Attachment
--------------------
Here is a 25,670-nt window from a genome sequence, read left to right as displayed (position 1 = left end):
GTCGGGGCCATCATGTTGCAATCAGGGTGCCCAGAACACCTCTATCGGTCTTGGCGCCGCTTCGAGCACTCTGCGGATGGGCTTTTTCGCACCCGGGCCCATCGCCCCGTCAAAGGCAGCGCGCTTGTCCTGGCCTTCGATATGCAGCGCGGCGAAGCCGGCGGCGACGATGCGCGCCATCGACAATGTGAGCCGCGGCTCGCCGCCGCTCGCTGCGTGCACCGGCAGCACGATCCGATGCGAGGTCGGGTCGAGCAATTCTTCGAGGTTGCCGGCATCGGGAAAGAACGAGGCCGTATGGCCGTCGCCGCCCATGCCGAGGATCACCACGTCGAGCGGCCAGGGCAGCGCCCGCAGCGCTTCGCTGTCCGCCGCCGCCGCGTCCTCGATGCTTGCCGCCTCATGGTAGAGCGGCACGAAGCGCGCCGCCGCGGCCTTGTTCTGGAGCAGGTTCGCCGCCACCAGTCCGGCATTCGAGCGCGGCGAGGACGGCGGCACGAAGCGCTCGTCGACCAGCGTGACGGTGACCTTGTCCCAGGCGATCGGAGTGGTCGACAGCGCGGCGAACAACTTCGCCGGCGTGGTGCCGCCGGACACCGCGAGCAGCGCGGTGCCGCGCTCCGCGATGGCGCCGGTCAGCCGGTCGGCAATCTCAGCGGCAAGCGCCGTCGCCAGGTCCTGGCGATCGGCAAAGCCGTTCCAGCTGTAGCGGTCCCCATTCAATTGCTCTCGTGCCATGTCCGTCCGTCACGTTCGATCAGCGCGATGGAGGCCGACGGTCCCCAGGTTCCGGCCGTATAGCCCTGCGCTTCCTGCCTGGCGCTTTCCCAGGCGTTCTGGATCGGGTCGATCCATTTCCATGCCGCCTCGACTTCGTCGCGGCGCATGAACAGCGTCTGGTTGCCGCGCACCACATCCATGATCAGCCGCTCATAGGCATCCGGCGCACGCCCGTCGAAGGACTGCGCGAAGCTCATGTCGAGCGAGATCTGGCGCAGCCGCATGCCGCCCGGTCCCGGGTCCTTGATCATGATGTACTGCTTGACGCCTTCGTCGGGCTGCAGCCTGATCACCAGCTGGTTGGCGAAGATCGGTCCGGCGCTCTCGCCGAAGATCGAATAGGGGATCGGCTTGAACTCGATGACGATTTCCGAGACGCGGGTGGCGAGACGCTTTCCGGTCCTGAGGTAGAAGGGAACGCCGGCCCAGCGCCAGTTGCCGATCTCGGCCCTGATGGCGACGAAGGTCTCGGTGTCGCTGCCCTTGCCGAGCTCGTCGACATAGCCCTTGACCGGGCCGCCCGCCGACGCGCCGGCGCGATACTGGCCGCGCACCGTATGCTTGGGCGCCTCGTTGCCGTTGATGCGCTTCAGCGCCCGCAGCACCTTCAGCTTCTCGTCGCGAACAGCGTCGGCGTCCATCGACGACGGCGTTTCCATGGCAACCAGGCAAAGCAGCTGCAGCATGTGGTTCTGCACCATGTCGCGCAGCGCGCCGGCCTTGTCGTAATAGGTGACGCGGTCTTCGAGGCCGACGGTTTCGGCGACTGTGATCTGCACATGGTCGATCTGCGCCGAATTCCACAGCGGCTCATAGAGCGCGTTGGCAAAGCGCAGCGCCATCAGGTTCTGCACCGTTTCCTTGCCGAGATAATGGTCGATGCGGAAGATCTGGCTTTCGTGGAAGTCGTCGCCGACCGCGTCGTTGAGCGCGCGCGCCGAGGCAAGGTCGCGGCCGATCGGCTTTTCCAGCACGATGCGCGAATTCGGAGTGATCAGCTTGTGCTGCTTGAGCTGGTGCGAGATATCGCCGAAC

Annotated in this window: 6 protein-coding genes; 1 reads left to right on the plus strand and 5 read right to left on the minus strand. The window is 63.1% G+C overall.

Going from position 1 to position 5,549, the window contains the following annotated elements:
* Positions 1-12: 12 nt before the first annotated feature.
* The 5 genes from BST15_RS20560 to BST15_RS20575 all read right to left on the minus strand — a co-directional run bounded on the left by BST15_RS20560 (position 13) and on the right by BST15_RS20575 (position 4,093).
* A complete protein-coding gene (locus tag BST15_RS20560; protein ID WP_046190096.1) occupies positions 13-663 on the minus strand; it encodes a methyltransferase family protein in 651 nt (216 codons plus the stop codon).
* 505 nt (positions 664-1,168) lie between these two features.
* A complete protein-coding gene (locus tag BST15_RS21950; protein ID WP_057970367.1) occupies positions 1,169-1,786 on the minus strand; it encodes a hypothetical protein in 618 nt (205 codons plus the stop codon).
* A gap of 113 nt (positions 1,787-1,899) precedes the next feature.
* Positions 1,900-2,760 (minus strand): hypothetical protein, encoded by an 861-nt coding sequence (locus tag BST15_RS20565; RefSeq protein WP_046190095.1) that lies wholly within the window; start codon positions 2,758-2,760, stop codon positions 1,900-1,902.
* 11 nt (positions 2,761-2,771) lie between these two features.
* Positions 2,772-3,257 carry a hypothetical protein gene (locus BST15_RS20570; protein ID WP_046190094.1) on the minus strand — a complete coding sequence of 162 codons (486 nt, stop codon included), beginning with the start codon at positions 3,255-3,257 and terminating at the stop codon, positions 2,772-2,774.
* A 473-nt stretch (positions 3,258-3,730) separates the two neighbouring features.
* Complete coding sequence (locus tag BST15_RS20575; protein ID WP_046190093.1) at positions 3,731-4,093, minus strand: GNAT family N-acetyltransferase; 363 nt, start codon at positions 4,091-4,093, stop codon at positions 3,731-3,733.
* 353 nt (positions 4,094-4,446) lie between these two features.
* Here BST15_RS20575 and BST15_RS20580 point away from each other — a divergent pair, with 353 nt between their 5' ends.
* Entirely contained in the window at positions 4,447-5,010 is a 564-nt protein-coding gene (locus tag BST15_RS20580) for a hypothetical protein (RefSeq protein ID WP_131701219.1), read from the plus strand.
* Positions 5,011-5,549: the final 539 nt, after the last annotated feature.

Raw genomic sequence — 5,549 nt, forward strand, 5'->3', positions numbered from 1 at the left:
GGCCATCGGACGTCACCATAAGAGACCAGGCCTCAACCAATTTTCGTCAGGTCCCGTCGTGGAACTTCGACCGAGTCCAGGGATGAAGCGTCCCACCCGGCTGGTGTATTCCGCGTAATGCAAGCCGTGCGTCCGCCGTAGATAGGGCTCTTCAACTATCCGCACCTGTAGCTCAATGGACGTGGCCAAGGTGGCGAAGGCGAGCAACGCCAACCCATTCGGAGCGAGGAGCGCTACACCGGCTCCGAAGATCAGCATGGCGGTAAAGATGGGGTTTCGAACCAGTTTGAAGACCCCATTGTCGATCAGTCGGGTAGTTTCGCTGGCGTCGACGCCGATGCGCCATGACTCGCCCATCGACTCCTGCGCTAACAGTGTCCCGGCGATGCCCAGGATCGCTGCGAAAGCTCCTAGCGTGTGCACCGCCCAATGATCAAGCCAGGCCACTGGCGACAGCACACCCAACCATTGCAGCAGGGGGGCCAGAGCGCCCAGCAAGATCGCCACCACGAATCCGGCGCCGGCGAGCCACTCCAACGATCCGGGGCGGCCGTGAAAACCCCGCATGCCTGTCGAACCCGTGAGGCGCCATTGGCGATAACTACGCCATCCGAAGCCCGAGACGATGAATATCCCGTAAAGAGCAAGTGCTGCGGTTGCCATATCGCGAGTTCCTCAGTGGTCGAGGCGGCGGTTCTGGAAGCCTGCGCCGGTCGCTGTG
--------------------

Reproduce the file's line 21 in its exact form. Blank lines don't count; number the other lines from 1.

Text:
GGCCATCGGACGTCACCATAAGAGACCAGGCCTCAACCAATTTTCGTCAGGTCCCGTCGTGGAACTTCGACCGAGTCCAGGGATGAAGCGTCCCACCCGGCTGGTGTATTCCGCGTAATGCAAGCCGTGCGTCCGCCGTAGATAGGGCTCTTCAACTATCCGCACCTGTAGCTCAATGGACGTGGCCAAGGTGGCGAAGGCGAGCAACGCCAACCCATTCGGAGCGAGGAGCGCTACACCGGCTCCGAAGATCAGCATGGCGGTAAAGATGGGGTTTCGAACCAGTTTGAAGACCCCATTGTCGATCAGTCGGGTAGTTTCGCTGGCGTCGACGCCGATGCGCCATGACTCGCCCATCGACTCCTGCGCTAACAGTGTCCCGGCGATGCCCAGGATCGCTGCGAAAGCTCCTAGCGTGTGCACCGCCCAATGATCAAGCCAGGCCACTGGCGACAGCACACCCAACCATTGCAGCAGGGGGGCCAGAGCGCCCAGCAAGATCGCCACCACGAATCCGGCGCCGGCGAGCCACTCCAACGATCCGGGGCGGCCGTGAAAACCCCGCATGCCTGTCGAACCCGTGAGGCGCCATTGGCGATAACTACGCCATCCGAAGCCCGAGACGATGAATATCCCGTAAAGAGCAAGTGCTGCGGTTGCCATATCGCGAGTTCCTCAGTGGTCGAGGCGGCGGTTCTGGAAGCCTGCGCCGGTCGCTGTG